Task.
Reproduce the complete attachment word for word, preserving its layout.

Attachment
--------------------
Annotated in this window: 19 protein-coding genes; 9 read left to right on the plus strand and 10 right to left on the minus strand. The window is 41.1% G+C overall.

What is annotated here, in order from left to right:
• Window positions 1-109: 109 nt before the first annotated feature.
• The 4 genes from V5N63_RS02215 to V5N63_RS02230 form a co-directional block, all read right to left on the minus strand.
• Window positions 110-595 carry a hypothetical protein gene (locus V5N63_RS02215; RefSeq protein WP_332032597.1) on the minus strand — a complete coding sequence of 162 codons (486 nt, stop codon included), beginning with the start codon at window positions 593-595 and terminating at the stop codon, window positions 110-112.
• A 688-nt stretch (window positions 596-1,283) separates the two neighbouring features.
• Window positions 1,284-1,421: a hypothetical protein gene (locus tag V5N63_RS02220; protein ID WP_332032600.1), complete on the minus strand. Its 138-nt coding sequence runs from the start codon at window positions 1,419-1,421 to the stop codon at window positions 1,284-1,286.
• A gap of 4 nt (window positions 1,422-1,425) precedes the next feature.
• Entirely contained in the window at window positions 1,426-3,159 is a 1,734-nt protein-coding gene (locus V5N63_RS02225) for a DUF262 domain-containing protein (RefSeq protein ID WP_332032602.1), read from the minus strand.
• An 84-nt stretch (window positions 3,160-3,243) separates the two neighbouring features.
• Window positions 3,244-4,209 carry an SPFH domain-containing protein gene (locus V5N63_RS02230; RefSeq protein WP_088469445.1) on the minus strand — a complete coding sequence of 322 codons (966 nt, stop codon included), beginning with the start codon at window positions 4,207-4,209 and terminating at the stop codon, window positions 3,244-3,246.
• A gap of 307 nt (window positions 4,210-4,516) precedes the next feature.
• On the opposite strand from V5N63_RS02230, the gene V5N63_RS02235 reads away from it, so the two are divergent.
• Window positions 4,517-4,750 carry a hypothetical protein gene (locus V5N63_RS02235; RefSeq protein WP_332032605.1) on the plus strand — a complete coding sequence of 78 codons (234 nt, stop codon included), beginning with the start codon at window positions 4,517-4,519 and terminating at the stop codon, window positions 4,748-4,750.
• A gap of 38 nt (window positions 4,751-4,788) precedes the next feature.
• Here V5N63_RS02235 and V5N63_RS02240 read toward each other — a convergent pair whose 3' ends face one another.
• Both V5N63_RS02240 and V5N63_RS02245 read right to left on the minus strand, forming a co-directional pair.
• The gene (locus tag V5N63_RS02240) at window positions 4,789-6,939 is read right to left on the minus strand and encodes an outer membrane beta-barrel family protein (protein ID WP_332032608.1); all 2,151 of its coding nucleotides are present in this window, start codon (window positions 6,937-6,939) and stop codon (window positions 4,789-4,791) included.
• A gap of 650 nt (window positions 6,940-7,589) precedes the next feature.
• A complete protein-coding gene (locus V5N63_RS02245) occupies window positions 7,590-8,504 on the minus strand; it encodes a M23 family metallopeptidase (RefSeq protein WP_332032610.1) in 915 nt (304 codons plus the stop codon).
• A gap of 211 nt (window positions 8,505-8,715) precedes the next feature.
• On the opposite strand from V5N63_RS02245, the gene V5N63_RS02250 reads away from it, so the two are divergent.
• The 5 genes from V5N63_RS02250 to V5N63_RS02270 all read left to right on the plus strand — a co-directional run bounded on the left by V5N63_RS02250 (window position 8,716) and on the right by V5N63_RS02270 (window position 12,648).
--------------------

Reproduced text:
Annotated in this window: 19 protein-coding genes; 9 read left to right on the plus strand and 10 right to left on the minus strand. The window is 41.1% G+C overall.

What is annotated here, in order from left to right:
• Window positions 1-109: 109 nt before the first annotated feature.
• The 4 genes from V5N63_RS02215 to V5N63_RS02230 form a co-directional block, all read right to left on the minus strand.
• Window positions 110-595 carry a hypothetical protein gene (locus V5N63_RS02215; RefSeq protein WP_332032597.1) on the minus strand — a complete coding sequence of 162 codons (486 nt, stop codon included), beginning with the start codon at window positions 593-595 and terminating at the stop codon, window positions 110-112.
• A 688-nt stretch (window positions 596-1,283) separates the two neighbouring features.
• Window positions 1,284-1,421: a hypothetical protein gene (locus tag V5N63_RS02220; protein ID WP_332032600.1), complete on the minus strand. Its 138-nt coding sequence runs from the start codon at window positions 1,419-1,421 to the stop codon at window positions 1,284-1,286.
• A gap of 4 nt (window positions 1,422-1,425) precedes the next feature.
• Entirely contained in the window at window positions 1,426-3,159 is a 1,734-nt protein-coding gene (locus V5N63_RS02225) for a DUF262 domain-containing protein (RefSeq protein ID WP_332032602.1), read from the minus strand.
• An 84-nt stretch (window positions 3,160-3,243) separates the two neighbouring features.
• Window positions 3,244-4,209 carry an SPFH domain-containing protein gene (locus V5N63_RS02230; RefSeq protein WP_088469445.1) on the minus strand — a complete coding sequence of 322 codons (966 nt, stop codon included), beginning with the start codon at window positions 4,207-4,209 and terminating at the stop codon, window positions 3,244-3,246.
• A gap of 307 nt (window positions 4,210-4,516) precedes the next feature.
• On the opposite strand from V5N63_RS02230, the gene V5N63_RS02235 reads away from it, so the two are divergent.
• Window positions 4,517-4,750 carry a hypothetical protein gene (locus V5N63_RS02235; RefSeq protein WP_332032605.1) on the plus strand — a complete coding sequence of 78 codons (234 nt, stop codon included), beginning with the start codon at window positions 4,517-4,519 and terminating at the stop codon, window positions 4,748-4,750.
• A gap of 38 nt (window positions 4,751-4,788) precedes the next feature.
• Here V5N63_RS02235 and V5N63_RS02240 read toward each other — a convergent pair whose 3' ends face one another.
• Both V5N63_RS02240 and V5N63_RS02245 read right to left on the minus strand, forming a co-directional pair.
• The gene (locus tag V5N63_RS02240) at window positions 4,789-6,939 is read right to left on the minus strand and encodes an outer membrane beta-barrel family protein (protein ID WP_332032608.1); all 2,151 of its coding nucleotides are present in this window, start codon (window positions 6,937-6,939) and stop codon (window positions 4,789-4,791) included.
• A gap of 650 nt (window positions 6,940-7,589) precedes the next feature.
• A complete protein-coding gene (locus V5N63_RS02245) occupies window positions 7,590-8,504 on the minus strand; it encodes a M23 family metallopeptidase (RefSeq protein WP_332032610.1) in 915 nt (304 codons plus the stop codon).
• A gap of 211 nt (window positions 8,505-8,715) precedes the next feature.
• On the opposite strand from V5N63_RS02245, the gene V5N63_RS02250 reads away from it, so the two are divergent.
• The 5 genes from V5N63_RS02250 to V5N63_RS02270 all read left to right on the plus strand — a co-directional run bounded on the left by V5N63_RS02250 (window position 8,716) and on the right by V5N63_RS02270 (window position 12,648).